Deciding on treatment and liver biopsy

Dear Thomas
I have had done extra test 2 days ago
HbsAg 7596.0 positive (26.04.21)
HbsAg 4005.86 pozitive ( 16.04.2018) very close in 2019 as well.
HbsAg 5044 pozitive ( 19.12.2013)
HBeAg negative (27.04.21)all other years.
HBV DNA (PCR)Quantitative 5.698IU/ ml( 15.02.2021)
ALT (SGPT) 14 U/L
Kreatinin 0.74 mg/dL
GGT 8 U/L
ULTRASOUND liver size normal…
In two weeks time will go Fibroscan examination.
If Fibroscan will show normal…should I still do licer biopsy ? I am good candidate to start antiviral treatment?
Genotype test is not available here in Turkey…should be send to overseas .Is genotype test is important in my case?
I dont want to miss my treatment now …suffer later cirrhosis or liver cancer .
I have no problem with food digestive and general health issues.
Thank you very much .
Regards Askul

Dear Askul,

Thanks for following up. I assume that the HBV DNA levels are log values. Your ALTs are in a normal range so no active liver damage now, but you don’t know about the past liver damage until the fibroscan.

I would wait until your fibroscan results before making a decision. I don’t know if a core biopsy is really necessary, but will tell you for sure if there is small amounts of liver damage. The current guidelines suggest only if there is liver damage should you start treatment.

The most common choice is to get blood tests every 6 months to monitor your ALT levels (a marker for liver damage). If they go up then you should consider treatment.

I hope this gives you more information about your choices.

Thomas

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Hi everyone

Good evening, my name is nancy and I’m from Nigeria
I’ have been having burning sensation on the right side of my abdomen. I Have done my LFt and ultra sound and my liver seems to be ok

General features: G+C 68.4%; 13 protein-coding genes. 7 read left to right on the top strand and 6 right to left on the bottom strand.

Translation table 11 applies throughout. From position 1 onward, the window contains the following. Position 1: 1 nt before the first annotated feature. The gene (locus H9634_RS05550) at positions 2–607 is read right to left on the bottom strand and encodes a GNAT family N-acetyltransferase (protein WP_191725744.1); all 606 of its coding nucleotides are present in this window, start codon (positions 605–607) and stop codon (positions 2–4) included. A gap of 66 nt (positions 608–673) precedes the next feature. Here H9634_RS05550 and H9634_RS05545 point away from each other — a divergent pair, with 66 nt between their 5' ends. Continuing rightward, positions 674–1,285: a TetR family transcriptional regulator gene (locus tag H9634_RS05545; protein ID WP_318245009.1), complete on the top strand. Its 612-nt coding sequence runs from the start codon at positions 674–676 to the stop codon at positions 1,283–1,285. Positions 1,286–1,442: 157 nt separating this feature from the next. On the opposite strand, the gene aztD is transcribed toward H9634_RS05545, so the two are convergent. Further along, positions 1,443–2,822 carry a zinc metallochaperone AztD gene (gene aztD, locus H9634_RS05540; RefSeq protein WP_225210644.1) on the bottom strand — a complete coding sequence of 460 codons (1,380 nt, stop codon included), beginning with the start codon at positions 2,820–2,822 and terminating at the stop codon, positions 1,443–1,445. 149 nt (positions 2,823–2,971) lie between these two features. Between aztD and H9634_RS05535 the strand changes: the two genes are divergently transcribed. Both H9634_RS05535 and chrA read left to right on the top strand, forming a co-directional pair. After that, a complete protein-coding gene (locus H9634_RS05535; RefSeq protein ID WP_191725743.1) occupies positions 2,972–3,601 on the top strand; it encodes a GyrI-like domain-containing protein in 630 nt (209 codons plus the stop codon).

I was told it ulcer that causing the pain so I have been taking ulcer drugs but this pain and itching won’t go away

I’m scared
I have been hearing about itching liver
Does anyone thing that’s what happening to me
How can I tell if I have a itching liver

Dear @Oluchi, thanks for sharing your experience. I think it is difficult to know what else may be going on because there can be so many causes of itching and pain. I think you’ve done the right thing with ruling out many liver-based possibilities with the LFTs and ultrasound.

I would return to your doctor to say that the ulcer medication is not working and there should be more investigation into other possible causes.

Thomas

Hi Oluchi, I agree with Thomas that it would be good to return to your doctor to let him or her know that the ulcer medication is not working. In regards to what you’re referring to as an “itchy liver,” I assume you mean that your body feels itchy, that you’re scratching parts of your body. Folks like us living with hep b can sometimes feel more itchy than others. The question is how itchy? And when does your itchiness require medical intervention?

The medical term for itchy skin is “pruritis” and one theory is that those living with a chronic liver disease such as hep b can have increased levels of bile salts, which collect under the skin causing one to feel itchy. [2015 Pubmed article]
Although itchy skin doesn’t necessarily mean you have worsening liver disease, if it’s affecting your quality of life then by all means you should see a healthcare provider who can provide advice (or topical creams) to reduce the sensation of itchiness.

Not sure if this helps, but maybe others have ideas or thoughts to share? Always, Joan

Hi everyone thanks for your all information which you shared here to improve patients life better then better… I’m having problem since March 2021 of very bad smelly farting regular approx 100 times in a day… I don’t know that is reasonable to discuss or not.